# Review Confidence Intervals Sample Size. Confidence Intervals The Confidence Interval is expressed as: E is called the margin of error. For samples of.

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Review Confidence Intervals Sample Size

Confidence Intervals The Confidence Interval is expressed as: E is called the margin of error. For samples of size > 30,

Sample Size The sample size needed to estimate  so as to be (1-  )*100 % confident that the sample mean does not differ from  more than E is: …round up

Small Samples What happens if n is small (n < 30)? Our formulas from the last section no longer apply.

Small Samples What happens if n is small (n < 30)? Our formulas from the last section no longer apply. There are two main issues that arise for small samples: 1)  no longer can be approximated by s 2) The CLT no longer holds. That is the distribution of the sampling means is not necessarily normal.

t- distribution If we have a small sample (n < 30) and wish to construct a confidence interval for the mean we can use a t-statistic, provided the sample is drawn from a normally distributed population.

t-distributions  is unknown so we use s (the sample standard deviation) as a point estimate of  We convert the nonstandard t-distributed problem to a standard t-distributed problem through the use of the standard t-score

t-distributions Mean 0 Symmetric and bell-shaped Shape depends upon the degrees of freedom, which is one less than the sample size. df = n-1 Lower in center, higher tails than normal. See Table inside front cover in text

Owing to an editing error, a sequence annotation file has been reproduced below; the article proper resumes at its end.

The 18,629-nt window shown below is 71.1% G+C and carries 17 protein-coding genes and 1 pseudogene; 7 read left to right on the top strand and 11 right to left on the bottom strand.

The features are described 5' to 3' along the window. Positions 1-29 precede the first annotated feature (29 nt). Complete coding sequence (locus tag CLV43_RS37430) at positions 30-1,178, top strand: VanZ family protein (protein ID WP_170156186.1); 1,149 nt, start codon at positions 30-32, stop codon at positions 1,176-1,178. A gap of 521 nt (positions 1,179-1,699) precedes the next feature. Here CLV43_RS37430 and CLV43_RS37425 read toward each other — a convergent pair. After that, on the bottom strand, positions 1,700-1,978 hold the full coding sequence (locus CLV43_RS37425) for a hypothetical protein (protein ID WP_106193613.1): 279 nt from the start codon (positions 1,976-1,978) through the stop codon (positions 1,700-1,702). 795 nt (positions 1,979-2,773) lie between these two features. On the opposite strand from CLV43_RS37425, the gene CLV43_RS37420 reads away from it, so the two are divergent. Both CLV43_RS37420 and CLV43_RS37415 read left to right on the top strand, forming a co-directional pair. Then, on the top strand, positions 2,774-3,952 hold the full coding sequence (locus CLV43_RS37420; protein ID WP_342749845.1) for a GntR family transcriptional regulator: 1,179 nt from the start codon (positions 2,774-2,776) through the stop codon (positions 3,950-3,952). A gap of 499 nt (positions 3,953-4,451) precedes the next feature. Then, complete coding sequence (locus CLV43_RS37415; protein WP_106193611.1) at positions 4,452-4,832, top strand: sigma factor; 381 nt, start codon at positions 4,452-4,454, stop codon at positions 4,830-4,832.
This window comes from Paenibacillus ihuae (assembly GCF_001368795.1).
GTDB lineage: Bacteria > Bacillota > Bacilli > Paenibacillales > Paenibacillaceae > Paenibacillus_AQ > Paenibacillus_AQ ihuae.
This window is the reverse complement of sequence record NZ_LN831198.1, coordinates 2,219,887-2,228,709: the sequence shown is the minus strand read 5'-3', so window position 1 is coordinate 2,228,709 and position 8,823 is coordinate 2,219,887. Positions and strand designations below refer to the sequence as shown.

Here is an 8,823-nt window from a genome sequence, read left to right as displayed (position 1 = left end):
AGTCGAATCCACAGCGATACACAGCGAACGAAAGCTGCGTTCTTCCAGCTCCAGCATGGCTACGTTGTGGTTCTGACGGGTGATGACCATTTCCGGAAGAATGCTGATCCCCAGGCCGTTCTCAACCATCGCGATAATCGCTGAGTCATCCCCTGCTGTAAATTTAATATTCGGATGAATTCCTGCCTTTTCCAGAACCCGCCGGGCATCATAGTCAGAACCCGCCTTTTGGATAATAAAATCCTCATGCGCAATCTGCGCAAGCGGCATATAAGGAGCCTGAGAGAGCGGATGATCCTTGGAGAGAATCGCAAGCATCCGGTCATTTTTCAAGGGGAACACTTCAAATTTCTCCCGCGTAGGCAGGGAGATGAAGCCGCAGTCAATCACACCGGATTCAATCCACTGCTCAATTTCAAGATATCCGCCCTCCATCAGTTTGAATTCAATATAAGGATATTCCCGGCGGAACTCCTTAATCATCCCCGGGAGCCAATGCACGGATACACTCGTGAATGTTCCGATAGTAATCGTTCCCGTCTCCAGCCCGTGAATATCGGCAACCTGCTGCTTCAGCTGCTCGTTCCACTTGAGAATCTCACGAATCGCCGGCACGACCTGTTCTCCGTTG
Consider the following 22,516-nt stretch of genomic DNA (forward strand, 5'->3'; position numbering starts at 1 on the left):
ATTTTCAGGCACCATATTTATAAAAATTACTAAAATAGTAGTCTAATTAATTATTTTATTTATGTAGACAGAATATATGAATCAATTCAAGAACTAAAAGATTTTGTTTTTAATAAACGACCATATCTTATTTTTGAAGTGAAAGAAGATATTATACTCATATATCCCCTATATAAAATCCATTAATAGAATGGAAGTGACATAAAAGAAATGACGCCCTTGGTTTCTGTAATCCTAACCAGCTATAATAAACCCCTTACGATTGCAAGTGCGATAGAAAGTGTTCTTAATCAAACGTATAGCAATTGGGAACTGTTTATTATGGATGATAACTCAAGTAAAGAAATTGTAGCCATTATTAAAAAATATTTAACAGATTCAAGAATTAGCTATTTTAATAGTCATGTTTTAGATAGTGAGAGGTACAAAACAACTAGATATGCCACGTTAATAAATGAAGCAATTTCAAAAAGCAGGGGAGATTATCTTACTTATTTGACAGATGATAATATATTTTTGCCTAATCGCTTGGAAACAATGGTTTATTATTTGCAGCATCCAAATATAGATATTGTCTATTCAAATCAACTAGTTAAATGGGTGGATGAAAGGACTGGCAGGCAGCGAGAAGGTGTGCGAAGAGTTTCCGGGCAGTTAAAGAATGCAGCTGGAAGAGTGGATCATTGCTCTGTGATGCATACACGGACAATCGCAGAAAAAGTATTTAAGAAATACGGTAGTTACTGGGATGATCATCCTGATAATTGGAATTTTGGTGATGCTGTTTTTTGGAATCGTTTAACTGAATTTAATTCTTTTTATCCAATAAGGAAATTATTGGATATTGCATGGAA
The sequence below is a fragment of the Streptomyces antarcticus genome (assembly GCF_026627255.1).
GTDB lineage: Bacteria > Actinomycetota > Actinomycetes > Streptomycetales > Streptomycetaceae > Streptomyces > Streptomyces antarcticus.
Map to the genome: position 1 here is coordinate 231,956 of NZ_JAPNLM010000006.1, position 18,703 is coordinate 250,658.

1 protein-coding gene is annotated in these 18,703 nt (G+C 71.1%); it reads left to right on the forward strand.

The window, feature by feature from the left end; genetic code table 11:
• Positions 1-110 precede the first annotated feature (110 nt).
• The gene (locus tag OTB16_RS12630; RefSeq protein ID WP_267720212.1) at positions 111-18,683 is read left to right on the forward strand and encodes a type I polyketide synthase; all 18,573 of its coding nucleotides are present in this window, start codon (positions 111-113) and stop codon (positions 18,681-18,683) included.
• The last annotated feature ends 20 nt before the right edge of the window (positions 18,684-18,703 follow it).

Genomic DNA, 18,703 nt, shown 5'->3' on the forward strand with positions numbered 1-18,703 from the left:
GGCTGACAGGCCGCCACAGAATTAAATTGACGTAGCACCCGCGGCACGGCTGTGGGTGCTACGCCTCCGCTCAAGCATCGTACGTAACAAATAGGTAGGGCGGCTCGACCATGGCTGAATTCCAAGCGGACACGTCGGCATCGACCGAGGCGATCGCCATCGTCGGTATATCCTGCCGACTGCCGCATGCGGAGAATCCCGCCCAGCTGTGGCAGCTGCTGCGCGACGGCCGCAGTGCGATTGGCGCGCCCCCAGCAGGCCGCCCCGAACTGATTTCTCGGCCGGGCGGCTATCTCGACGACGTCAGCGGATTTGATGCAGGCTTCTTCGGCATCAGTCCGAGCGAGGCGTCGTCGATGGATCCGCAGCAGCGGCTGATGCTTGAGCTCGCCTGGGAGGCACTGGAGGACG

Example In n=15 and after some calculation  2=0.025, we use the table and n-1 = 14 degrees of freedom to deduce t 0.025 = 2.145

Confidence Interval for the mean when  is unknown and n is small The (1-  )*100% confidence interval for the population mean  is The margin of error E, is in this case N.B. The sample is assumed to be drawn from a normal population.

Confidence Intervals for a small sample population mean The Confidence Interval is expressed as: The degrees of freedom is n-1.

Example The following are the heat producing capabilities of coal from a particular mine (in millions of calories per ton) 8,5008,3308,4807,960 8,030 Construct a 99% confidence interval for the true mean heat capacity. Solution: sample mean is 8260.0 sample Std. Dev. is 251.9 degrees of freedom = 4  = 0.01 7741.4    8778.6

Confidence intervals for a population proportion The objective of many surveys is to determine the proportion, p, of the population that possess a particular attribute.. Example: Determine the fraction of Canadians who support gun control. If the size of the population is N, and X people have this attribute, then as we already know, is the population proportion.

Confidence intervals for a population proportion If the size of the population is N, and X people have this attribute, then as we already know, is the population proportion. The idea here is to take a sample of size n, and count how many items in the sample have this attribute, call it x. Calculate the sample proportion,. We would like to use the sample proportion as an estimate for the population proportion.

The confidence interval for the population proportion is :

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